Star Wars: The Force Awakens make smart and public friendly publicity marketing strategies to appeal to a greater crowd.
For the current generation who have never watched the two set trilogies before, they have to be thinking whether they would be missing out on the knowledge area like some typical Star War fans.
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Director JJ Abrams assure the audience in an interview with Wired that the current installment is a singular movie. It has its own beginning, plot, climax and end. It will definitely be drawing from the base of the Star Wars universe and the idea of the movie respects the prior movies.
Abrams said that for all the cinemagoers who might be second guessing their ticket purchase won’t feel left out in any way. The film-maker revealed that changes to well-known Star Wars iconography, such as C-3PO sporting a new red arm, and the Millennium Falcon now featuring a rectangular radar dish, were designed to convey a sense of the time that had passed since the events of Return of the Jedi. Abrams said that they didn’t want to enter into making a movie where we didn’t really own our story.
Abrams said that making the movie was not about explaining everything away, not about introducing a certain number of toys for a corporation, not about trying to appease anyone. This has only ever been about what gets us excited. This time around the franchise is making a different approach.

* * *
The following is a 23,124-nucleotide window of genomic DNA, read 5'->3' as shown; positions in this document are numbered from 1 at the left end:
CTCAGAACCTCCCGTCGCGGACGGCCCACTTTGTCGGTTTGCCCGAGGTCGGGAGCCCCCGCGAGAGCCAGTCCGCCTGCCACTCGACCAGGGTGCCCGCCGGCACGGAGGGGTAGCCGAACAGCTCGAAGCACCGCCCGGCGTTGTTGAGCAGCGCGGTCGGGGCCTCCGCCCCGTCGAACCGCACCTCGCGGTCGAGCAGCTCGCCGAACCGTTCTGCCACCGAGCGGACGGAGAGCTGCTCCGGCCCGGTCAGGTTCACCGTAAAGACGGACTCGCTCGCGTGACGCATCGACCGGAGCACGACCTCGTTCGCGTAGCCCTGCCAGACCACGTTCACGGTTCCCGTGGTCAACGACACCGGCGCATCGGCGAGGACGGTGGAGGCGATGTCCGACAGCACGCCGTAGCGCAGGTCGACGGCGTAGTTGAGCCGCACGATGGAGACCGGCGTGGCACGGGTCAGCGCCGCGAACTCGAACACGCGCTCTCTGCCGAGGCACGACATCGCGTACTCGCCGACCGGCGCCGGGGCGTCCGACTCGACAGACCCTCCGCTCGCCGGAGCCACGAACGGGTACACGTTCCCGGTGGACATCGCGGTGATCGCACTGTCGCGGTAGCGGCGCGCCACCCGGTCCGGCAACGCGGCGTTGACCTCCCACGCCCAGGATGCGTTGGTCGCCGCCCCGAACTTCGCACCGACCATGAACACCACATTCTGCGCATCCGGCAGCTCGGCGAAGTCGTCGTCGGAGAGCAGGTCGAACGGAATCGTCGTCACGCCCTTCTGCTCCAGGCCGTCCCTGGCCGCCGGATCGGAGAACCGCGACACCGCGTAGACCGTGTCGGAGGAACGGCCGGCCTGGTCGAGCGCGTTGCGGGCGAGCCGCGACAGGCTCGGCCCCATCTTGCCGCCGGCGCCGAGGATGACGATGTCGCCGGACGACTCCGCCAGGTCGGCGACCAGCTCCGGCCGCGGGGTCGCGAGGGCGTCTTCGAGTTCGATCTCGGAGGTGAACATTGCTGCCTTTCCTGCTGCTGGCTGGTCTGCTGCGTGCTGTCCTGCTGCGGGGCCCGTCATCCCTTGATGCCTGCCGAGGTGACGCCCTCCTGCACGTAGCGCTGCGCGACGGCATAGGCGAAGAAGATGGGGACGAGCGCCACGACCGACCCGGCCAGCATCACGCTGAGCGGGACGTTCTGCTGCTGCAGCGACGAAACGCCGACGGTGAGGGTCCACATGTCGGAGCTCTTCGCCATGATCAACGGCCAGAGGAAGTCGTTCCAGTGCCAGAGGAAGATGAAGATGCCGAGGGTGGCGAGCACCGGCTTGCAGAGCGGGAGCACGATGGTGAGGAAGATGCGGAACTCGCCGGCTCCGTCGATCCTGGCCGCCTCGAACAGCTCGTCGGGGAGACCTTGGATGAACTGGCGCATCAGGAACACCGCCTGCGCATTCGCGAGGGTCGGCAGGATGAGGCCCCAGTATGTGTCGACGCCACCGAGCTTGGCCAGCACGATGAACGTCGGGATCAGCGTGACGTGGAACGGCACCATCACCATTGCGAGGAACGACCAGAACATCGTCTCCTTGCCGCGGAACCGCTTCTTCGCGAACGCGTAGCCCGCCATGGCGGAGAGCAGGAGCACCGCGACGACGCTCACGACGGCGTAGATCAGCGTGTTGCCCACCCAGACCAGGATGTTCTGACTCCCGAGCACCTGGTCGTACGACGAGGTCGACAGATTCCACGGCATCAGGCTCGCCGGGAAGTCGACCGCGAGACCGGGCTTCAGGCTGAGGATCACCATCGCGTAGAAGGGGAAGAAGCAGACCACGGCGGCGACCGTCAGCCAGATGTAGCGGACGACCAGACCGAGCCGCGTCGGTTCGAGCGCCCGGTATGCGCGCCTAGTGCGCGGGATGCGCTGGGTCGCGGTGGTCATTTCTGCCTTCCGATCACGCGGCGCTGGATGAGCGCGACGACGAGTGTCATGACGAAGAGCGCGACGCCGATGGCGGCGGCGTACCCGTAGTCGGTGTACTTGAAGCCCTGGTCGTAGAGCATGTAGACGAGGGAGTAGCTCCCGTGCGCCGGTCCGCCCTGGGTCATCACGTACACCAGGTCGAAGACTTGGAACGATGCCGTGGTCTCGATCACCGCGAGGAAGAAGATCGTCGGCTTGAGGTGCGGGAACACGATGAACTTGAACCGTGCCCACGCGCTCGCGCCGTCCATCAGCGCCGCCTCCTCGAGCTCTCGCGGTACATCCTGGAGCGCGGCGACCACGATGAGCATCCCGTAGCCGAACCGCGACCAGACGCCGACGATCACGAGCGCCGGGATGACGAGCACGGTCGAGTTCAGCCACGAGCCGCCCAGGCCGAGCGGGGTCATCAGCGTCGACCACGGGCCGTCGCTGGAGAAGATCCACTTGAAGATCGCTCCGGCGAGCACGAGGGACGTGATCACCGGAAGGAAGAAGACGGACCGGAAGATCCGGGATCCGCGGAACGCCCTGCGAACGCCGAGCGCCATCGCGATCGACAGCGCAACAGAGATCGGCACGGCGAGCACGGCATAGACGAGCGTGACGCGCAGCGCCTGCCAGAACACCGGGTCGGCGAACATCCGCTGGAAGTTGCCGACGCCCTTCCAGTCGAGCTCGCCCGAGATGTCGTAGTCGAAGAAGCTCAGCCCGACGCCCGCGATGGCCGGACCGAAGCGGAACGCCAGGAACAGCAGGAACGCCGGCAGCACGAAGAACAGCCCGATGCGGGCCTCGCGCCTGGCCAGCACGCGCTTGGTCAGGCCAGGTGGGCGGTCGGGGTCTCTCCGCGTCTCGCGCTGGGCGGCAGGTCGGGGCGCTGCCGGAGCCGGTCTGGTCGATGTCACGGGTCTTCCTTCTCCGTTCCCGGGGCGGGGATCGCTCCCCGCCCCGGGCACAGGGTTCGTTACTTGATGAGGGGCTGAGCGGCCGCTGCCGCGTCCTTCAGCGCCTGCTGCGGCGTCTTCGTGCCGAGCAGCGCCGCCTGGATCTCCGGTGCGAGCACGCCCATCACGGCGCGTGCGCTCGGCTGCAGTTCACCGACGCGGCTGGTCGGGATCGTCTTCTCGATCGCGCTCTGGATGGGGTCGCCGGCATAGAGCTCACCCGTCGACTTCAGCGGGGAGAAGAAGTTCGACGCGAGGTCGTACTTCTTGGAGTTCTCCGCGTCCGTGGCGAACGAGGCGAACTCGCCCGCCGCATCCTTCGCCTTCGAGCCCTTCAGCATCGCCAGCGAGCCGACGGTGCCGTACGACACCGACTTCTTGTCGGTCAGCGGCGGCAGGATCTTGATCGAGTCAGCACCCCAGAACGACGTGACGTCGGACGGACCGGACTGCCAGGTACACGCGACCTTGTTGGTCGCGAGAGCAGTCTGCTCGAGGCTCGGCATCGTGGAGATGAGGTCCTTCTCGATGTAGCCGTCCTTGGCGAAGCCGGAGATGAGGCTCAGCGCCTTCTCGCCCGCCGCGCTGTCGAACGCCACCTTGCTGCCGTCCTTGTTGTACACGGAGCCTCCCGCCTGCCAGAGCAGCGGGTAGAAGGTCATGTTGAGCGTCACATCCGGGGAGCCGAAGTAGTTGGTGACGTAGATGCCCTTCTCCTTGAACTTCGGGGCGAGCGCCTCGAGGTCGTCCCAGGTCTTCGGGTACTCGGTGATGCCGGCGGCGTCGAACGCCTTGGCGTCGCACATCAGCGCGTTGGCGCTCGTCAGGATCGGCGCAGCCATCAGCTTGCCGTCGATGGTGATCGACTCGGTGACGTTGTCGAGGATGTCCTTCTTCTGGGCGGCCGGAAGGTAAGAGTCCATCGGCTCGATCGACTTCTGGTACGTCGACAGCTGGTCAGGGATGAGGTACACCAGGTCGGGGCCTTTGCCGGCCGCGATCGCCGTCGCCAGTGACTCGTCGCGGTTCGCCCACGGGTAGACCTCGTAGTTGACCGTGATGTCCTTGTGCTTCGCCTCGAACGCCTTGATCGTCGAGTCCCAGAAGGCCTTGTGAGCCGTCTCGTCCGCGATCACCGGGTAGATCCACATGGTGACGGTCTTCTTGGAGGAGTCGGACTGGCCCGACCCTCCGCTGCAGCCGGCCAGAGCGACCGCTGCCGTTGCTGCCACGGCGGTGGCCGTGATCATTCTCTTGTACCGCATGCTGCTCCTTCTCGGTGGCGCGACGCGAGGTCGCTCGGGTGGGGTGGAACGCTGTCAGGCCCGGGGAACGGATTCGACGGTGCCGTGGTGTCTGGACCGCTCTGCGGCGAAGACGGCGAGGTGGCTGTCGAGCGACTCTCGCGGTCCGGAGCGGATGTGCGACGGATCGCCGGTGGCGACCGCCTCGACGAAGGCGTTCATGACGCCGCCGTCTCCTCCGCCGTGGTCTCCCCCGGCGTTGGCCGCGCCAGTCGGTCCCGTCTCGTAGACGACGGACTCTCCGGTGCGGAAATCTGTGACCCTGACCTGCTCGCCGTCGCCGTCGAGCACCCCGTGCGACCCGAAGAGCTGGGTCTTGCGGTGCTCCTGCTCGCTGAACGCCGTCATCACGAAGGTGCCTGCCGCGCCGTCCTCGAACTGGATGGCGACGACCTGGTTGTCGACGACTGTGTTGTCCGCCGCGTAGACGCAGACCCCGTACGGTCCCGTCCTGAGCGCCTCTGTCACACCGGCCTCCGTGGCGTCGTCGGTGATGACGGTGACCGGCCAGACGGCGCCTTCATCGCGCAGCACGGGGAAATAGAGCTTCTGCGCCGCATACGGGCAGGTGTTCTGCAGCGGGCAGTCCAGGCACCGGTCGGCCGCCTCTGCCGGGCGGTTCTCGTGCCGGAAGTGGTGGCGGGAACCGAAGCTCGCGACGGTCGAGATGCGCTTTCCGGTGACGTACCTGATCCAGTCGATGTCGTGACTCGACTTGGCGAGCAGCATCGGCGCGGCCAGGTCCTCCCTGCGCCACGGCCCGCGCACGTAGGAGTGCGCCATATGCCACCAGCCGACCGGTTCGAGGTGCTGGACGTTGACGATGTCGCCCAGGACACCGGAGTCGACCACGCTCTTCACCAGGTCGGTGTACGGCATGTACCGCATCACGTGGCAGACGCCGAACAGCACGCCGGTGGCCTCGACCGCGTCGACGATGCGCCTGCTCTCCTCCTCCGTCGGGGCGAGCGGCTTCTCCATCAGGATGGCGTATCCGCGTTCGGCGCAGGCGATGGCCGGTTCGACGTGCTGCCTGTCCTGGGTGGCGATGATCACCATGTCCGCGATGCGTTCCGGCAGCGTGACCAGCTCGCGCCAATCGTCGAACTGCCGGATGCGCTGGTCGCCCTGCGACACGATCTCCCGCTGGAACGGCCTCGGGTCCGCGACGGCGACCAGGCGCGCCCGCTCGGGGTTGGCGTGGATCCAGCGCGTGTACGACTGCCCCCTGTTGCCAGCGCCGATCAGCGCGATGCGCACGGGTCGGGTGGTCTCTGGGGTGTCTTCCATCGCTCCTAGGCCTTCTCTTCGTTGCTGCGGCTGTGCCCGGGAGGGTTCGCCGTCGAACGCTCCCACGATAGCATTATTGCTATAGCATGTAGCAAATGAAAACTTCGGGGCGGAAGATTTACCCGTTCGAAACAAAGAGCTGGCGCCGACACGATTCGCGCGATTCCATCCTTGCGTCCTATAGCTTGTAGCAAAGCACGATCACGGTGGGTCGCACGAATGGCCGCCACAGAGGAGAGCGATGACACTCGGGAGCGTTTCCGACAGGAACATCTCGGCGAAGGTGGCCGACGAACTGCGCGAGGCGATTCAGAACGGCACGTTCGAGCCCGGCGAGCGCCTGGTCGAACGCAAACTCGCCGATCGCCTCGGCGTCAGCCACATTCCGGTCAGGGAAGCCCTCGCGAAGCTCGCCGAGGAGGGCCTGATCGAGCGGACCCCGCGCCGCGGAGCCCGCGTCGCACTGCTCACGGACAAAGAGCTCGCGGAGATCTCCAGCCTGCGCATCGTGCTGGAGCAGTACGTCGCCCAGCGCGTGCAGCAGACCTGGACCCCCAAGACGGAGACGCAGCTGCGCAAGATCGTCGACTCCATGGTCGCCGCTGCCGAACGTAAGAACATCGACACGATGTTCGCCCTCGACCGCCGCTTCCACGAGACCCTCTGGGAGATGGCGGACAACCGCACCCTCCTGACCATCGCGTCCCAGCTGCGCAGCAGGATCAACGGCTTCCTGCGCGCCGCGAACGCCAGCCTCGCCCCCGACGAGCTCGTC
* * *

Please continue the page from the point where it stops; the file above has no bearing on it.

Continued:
A new partnership between Lucasfilm and Code.org has innovated a new horizon. At this year’s Hour of Code, the international education tutorial where children spend time learning about computer programming, characters from the upcoming movie “Star Wars: The Force Awakens” will animate one of the online games.
Star Wars heroines Princess Leia and Rey, a character from the new film, will lead students through the lessons, where they’ll learn to write code to design their own games featuring characters like R2-D2 ad C-3PO. Schools teach the Hour of Code some time during the week of Dec. 7, one week before the theatrical release of the new “Star Wars” movie.
Hadi Partovi, the co-founder of Code.org said that he was played some of the video clips from the tutorial, with the thunderous, unmistakable “Star Wars” theme song booming in the background. Partovi said that it was a fun and cool way to teach programming and they took the opportunity.
There would be more fans outside the theaters. All the children learning from the characters themselves. If they are worrying about not owning a costume all Star War fanatics are planning to wear, JCrew has unveiled a line of t-shirts emblazoned with "Chewie, we're home, (Han Solo's line from the second Force Awakens trailer).
In a statement, JCrew said that their limited-edition collaboration was created with the masterminds at Lucasfilm. They defined it as ‘bleep, bloop, blop, bleep, boop’ (translation: out of this world).
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This comfy cotton shirt that sports the soon-to-be-famous quote, "Chewie we're home" is only at J.Crew. The minimalist t-shirt is available in men's and women's (both $45) and in crewcuts ($36.5). The shirts will be available in-store and online on Jcrew.com.